Maggie Cooper led the Level 1 work package, which involves sharing our skills at novice level with primary and secondary schoolchildren. The primary level workshops at Oakwood School in Alvaston had completed with an assembly presentation from the children on 26th March 2012.
The secondary level workshops were planned to take place at Da Vinci Community College, but progress has been severely hampered by a number of factors. A revised agreement had been reached with the College and OPAL on the syllabus for the six workshops, which finally commenced on 1st May 2012. Maggie Cooper volunteered to become the new leader of these workshops, with support from Lucinda Schirle (our new Pond Warden for the site). A subsequent workshop on pond plants uncovered Nitella Flexilis (a genus of Alga in the family of Characeae) in one of the ponds; the first known recording in Derby City. Well done, Lucinda!
Examining PINE-made Newt Egg Traps
Smooth Newt Egg (left-hand edge)
Whilst pupil numbers at Da Vinci College were disappointingly low, the project has allowed us to produce information packs which can be deployed within other primary and secondary schools within Derby City. The next indoor meeting of the DCPWA Pond Wardens in September 2012 will have a presentation of the information packs and tools made available through PINE.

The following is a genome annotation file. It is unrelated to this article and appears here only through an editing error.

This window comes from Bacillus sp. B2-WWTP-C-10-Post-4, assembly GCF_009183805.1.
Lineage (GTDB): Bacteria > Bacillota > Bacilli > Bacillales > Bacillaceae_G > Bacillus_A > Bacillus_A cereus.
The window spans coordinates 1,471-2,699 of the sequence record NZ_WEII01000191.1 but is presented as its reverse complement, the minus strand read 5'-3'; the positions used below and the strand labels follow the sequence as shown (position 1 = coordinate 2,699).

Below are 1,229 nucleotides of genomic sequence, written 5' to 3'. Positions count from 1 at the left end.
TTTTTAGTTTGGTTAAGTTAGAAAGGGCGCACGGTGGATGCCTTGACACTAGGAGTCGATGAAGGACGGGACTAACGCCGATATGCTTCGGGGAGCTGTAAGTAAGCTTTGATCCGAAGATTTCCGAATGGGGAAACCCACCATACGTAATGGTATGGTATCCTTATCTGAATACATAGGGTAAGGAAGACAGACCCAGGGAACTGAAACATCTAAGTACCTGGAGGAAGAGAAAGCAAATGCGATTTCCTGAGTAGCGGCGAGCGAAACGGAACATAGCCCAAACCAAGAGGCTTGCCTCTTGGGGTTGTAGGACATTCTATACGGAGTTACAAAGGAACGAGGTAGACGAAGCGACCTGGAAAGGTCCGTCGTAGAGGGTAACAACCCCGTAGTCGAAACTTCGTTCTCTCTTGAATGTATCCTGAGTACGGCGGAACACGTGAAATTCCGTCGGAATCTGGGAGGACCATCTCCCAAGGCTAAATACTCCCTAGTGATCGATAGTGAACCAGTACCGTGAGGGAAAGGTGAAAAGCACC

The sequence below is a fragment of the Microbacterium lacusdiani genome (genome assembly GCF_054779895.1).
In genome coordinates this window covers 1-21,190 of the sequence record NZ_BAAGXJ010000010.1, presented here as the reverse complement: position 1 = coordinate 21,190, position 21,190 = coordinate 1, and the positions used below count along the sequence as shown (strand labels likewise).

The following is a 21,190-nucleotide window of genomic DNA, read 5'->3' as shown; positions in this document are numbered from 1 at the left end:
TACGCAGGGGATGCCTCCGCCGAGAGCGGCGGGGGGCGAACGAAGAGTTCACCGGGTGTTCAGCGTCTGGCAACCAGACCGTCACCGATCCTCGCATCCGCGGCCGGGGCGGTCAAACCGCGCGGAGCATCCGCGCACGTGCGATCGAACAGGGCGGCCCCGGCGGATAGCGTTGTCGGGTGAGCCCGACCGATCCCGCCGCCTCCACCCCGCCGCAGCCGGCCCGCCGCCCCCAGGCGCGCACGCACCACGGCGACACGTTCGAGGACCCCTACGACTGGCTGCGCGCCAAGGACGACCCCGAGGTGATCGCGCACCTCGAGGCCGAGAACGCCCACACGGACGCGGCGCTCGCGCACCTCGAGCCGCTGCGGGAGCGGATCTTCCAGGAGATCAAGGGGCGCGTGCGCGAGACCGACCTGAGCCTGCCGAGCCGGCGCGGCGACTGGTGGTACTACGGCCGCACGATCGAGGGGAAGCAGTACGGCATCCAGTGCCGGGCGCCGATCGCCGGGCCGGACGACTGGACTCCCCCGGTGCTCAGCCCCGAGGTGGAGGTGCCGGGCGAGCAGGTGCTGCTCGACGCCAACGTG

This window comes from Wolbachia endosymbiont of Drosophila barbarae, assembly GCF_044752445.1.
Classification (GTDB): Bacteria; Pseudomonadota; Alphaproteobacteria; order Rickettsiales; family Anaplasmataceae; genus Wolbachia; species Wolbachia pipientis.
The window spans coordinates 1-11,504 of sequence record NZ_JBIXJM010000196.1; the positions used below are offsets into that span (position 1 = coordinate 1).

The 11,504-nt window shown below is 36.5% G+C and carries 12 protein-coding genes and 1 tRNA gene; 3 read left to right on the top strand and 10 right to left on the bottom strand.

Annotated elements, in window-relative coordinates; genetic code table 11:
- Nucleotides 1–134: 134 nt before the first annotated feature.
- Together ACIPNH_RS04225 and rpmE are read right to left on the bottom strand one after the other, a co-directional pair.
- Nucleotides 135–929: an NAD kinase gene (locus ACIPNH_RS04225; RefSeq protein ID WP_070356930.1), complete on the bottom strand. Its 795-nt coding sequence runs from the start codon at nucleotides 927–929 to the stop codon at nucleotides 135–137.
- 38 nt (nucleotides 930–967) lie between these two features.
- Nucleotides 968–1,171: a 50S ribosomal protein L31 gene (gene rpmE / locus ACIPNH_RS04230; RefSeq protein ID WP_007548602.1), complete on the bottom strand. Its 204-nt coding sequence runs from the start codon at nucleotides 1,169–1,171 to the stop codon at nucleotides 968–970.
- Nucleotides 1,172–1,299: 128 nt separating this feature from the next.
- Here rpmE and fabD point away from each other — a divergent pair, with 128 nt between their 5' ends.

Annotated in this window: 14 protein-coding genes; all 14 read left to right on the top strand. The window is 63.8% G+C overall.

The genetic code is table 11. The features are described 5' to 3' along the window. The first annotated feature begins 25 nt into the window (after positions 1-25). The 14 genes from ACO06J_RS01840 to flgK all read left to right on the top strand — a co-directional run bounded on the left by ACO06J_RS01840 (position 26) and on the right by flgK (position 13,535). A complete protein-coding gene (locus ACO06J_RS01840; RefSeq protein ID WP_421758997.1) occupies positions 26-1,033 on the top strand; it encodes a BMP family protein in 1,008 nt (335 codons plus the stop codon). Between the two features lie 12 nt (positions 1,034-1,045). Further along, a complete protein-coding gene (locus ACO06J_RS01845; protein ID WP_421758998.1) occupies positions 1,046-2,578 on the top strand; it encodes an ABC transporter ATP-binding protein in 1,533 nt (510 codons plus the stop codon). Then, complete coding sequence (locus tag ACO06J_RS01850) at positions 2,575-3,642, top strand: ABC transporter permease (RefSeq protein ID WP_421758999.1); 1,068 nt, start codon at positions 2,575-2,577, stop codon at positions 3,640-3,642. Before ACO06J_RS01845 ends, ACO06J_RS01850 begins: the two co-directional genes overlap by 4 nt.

Derek Golson led the Level 2 workshops, which covers expert level knowledge-sharing with adults. The third and final "Expert" level workshop on Amphibians was held at Sinfin Moor LNR on 15th April 2012, with delivery by Chris Monk of the Derbyshire Amphibian and Reptile Group (DARG). A record 21 participants attended, from organisations such as DCPWA, University of Derby, Derbyshire Wildlife Trust, TCV and Friends of Sinfin Moor LNR. A theory session was held during the morning, which concluded with Chris showing live examples of Great Crested Newt, Palmate Newt, Smooth Newt and Common Toad. With water now in the Sinfin main pond, the afternoon session included pond-dipping, and realised a large male Smooth Newt, toad tadpoles and froglets.
This is the last report for our PINE Project, which finally completed on 19th June 2012.
Amphibean Workshop - Great Crested Newts
Amphibean Workshop - Palmate Newt